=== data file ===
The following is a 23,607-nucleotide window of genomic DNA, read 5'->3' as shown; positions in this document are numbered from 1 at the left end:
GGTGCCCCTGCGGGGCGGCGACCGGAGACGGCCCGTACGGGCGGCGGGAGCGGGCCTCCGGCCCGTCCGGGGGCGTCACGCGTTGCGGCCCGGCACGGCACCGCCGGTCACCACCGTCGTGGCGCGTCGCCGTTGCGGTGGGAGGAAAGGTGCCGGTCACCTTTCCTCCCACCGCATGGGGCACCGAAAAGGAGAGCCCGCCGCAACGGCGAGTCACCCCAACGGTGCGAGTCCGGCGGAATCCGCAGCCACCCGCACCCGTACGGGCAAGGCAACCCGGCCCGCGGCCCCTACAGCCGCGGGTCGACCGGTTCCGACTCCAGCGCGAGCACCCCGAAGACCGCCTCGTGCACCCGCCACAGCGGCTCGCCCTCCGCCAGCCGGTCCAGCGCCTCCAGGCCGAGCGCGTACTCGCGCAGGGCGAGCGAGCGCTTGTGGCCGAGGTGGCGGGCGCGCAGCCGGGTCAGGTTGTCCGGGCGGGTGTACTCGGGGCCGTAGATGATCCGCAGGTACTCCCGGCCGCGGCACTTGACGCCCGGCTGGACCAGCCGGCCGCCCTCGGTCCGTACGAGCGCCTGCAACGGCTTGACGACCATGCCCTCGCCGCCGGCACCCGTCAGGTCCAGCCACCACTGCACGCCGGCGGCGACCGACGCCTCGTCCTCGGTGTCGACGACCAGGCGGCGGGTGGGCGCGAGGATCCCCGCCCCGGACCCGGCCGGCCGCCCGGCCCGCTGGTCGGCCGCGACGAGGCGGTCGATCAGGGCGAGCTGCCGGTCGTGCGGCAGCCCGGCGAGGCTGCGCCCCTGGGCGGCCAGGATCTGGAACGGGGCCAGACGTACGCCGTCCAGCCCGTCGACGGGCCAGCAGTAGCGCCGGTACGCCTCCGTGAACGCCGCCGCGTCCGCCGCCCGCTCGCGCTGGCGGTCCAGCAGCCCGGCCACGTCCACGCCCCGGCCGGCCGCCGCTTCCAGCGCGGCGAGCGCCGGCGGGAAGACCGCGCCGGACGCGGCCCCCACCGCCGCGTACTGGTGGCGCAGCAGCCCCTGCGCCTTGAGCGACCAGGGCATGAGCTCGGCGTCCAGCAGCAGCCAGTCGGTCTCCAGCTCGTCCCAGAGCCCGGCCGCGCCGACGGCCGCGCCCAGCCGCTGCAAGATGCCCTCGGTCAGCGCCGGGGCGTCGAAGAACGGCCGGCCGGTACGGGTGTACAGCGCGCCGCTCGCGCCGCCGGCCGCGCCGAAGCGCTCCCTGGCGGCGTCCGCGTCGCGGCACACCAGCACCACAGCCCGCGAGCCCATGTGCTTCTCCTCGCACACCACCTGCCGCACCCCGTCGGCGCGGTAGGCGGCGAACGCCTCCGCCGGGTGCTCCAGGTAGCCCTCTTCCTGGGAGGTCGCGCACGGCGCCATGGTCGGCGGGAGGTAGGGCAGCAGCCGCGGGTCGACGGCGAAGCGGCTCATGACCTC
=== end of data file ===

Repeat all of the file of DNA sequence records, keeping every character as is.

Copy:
The following is a 23,607-nucleotide window of genomic DNA, read 5'->3' as shown; positions in this document are numbered from 1 at the left end:
GGTGCCCCTGCGGGGCGGCGACCGGAGACGGCCCGTACGGGCGGCGGGAGCGGGCCTCCGGCCCGTCCGGGGGCGTCACGCGTTGCGGCCCGGCACGGCACCGCCGGTCACCACCGTCGTGGCGCGTCGCCGTTGCGGTGGGAGGAAAGGTGCCGGTCACCTTTCCTCCCACCGCATGGGGCACCGAAAAGGAGAGCCCGCCGCAACGGCGAGTCACCCCAACGGTGCGAGTCCGGCGGAATCCGCAGCCACCCGCACCCGTACGGGCAAGGCAACCCGGCCCGCGGCCCCTACAGCCGCGGGTCGACCGGTTCCGACTCCAGCGCGAGCACCCCGAAGACCGCCTCGTGCACCCGCCACAGCGGCTCGCCCTCCGCCAGCCGGTCCAGCGCCTCCAGGCCGAGCGCGTACTCGCGCAGGGCGAGCGAGCGCTTGTGGCCGAGGTGGCGGGCGCGCAGCCGGGTCAGGTTGTCCGGGCGGGTGTACTCGGGGCCGTAGATGATCCGCAGGTACTCCCGGCCGCGGCACTTGACGCCCGGCTGGACCAGCCGGCCGCCCTCGGTCCGTACGAGCGCCTGCAACGGCTTGACGACCATGCCCTCGCCGCCGGCACCCGTCAGGTCCAGCCACCACTGCACGCCGGCGGCGACCGACGCCTCGTCCTCGGTGTCGACGACCAGGCGGCGGGTGGGCGCGAGGATCCCCGCCCCGGACCCGGCCGGCCGCCCGGCCCGCTGGTCGGCCGCGACGAGGCGGTCGATCAGGGCGAGCTGCCGGTCGTGCGGCAGCCCGGCGAGGCTGCGCCCCTGGGCGGCCAGGATCTGGAACGGGGCCAGACGTACGCCGTCCAGCCCGTCGACGGGCCAGCAGTAGCGCCGGTACGCCTCCGTGAACGCCGCCGCGTCCGCCGCCCGCTCGCGCTGGCGGTCCAGCAGCCCGGCCACGTCCACGCCCCGGCCGGCCGCCGCTTCCAGCGCGGCGAGCGCCGGCGGGAAGACCGCGCCGGACGCGGCCCCCACCGCCGCGTACTGGTGGCGCAGCAGCCCCTGCGCCTTGAGCGACCAGGGCATGAGCTCGGCGTCCAGCAGCAGCCAGTCGGTCTCCAGCTCGTCCCAGAGCCCGGCCGCGCCGACGGCCGCGCCCAGCCGCTGCAAGATGCCCTCGGTCAGCGCCGGGGCGTCGAAGAACGGCCGGCCGGTACGGGTGTACAGCGCGCCGCTCGCGCCGCCGGCCGCGCCGAAGCGCTCCCTGGCGGCGTCCGCGTCGCGGCACACCAGCACCACAGCCCGCGAGCCCATGTGCTTCTCCTCGCACACCACCTGCCGCACCCCGTCGGCGCGGTAGGCGGCGAACGCCTCCGCCGGGTGCTCCAGGTAGCCCTCTTCCTGGGAGGTCGCGCACGGCGCCATGGTCGGCGGGAGGTAGGGCAGCAGCCGCGGGTCGACGGCGAAGCGGCTCATGACCTC